In the spring of 2013, the Shropshire Bangladesh Welfare Society fulfilled a long held dream to buy a building in Shrewsbury, to set up a mosque and community centre. However, very soon, their planning application became fiercely contested by the EDL and the BNP, who both launched social media campaigns against it. Some of the postings were so extreme and threatening that three people have been arrested.

The small Muslim community were intimidated, and unsure of how to proceed. It just so happened that HOPE not hate were holding open meetings around the country at that time to gauge what issues were effecting communities, and for the first time, we held an event in Shrewsbury. Many of those attending wanted to discussed the controversy. A number of ideas came out of the meeting to dispel myths and show solidarity with the local Muslim community. A new HOPE not hate groups was formed, and they decided to put together an open letter in support of the Muslim community's right to worship. Over 680 people, all but 50 from Shrewsbury, co-signed the letter in just five days, and it was handed in to the leader of Shropshire Council.

EDL supporters gather in Shrewsbury

People protesting against Mosque being built in Shrewsbury

The Bangladeshi Welfare Society, which had bought the dis-used building, were overwhelmed and heartened by the support of those who signed the letter. Up until then, the local Muslim community had to use a room in a local church for prayers.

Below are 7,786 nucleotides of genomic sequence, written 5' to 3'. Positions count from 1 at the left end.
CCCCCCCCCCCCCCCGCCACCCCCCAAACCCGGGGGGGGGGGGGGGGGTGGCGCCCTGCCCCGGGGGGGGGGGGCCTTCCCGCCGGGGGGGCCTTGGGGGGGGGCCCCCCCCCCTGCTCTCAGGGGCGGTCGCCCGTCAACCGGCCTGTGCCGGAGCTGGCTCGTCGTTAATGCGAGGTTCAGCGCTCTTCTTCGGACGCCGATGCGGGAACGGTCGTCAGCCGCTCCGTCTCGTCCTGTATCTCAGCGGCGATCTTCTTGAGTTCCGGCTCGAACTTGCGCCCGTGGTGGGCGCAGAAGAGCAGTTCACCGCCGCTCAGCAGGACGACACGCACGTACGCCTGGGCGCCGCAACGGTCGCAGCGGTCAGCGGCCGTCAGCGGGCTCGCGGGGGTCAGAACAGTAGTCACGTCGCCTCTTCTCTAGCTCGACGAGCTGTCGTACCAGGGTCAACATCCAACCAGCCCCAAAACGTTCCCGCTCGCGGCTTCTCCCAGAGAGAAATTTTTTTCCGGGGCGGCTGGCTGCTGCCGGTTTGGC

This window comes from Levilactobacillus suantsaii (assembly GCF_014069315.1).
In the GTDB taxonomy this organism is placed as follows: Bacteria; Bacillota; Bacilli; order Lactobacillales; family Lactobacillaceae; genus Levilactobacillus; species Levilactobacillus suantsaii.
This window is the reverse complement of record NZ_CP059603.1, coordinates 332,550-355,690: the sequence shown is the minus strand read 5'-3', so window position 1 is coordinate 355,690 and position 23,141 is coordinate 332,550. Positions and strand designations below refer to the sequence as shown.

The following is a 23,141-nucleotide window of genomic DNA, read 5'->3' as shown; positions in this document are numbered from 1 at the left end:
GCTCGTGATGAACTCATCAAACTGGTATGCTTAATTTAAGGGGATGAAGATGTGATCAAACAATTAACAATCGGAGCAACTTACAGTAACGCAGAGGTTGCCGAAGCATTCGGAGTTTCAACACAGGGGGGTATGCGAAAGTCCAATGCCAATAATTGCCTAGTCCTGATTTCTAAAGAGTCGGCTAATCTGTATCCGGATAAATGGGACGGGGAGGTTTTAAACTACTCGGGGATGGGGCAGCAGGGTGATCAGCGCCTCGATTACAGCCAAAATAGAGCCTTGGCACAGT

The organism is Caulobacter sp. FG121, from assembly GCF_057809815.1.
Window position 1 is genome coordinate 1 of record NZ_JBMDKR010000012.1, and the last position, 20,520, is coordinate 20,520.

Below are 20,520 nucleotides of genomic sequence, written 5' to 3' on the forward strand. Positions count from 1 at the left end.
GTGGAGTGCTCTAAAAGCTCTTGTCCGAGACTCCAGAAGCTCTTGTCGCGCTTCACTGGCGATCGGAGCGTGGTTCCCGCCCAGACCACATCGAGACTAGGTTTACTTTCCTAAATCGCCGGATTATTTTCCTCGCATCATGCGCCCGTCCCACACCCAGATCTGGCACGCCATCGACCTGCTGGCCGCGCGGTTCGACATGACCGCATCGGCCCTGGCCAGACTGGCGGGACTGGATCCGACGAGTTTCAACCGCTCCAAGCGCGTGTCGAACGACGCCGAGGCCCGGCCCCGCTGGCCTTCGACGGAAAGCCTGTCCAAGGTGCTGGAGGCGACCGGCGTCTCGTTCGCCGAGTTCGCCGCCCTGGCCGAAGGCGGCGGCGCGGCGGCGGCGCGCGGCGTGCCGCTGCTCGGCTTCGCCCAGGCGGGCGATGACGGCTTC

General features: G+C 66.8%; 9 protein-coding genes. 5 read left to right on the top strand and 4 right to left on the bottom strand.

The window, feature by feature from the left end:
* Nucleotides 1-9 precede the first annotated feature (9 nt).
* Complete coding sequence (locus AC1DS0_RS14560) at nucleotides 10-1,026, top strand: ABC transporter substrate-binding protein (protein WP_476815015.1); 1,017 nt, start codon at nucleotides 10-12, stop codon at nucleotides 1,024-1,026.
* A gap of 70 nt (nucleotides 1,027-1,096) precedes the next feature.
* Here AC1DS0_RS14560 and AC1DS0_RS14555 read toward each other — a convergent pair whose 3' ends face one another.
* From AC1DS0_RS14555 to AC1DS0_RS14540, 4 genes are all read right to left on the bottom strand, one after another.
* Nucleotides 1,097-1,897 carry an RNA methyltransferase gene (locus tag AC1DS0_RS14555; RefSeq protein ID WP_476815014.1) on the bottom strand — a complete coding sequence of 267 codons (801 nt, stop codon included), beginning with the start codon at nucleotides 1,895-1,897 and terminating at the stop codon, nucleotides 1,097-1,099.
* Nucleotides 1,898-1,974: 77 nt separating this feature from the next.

The letter itself received substantial coverage in the Shropshire Star and on Radio Shropshire. It also brought together dozens of local people who as a result of their success agreed to continue positive anti-racist campaigning in the town.

Here's an email we received into our office after this campaign:

"It is so good to feel that we could reply to the EDL in such a positive manner. I felt so angry in reading the comments against the Prayer Centre but I felt so much better when I knew that hundreds of other people felt like me and were prepared to stand up and be counted. I love hope not hate." - Angela

It is easy to become bogged down in protesting 'against' something or being simply being 'anti', but emails like these - when you can see that we've made a positive difference to communities under attack - make our job all worthwhile.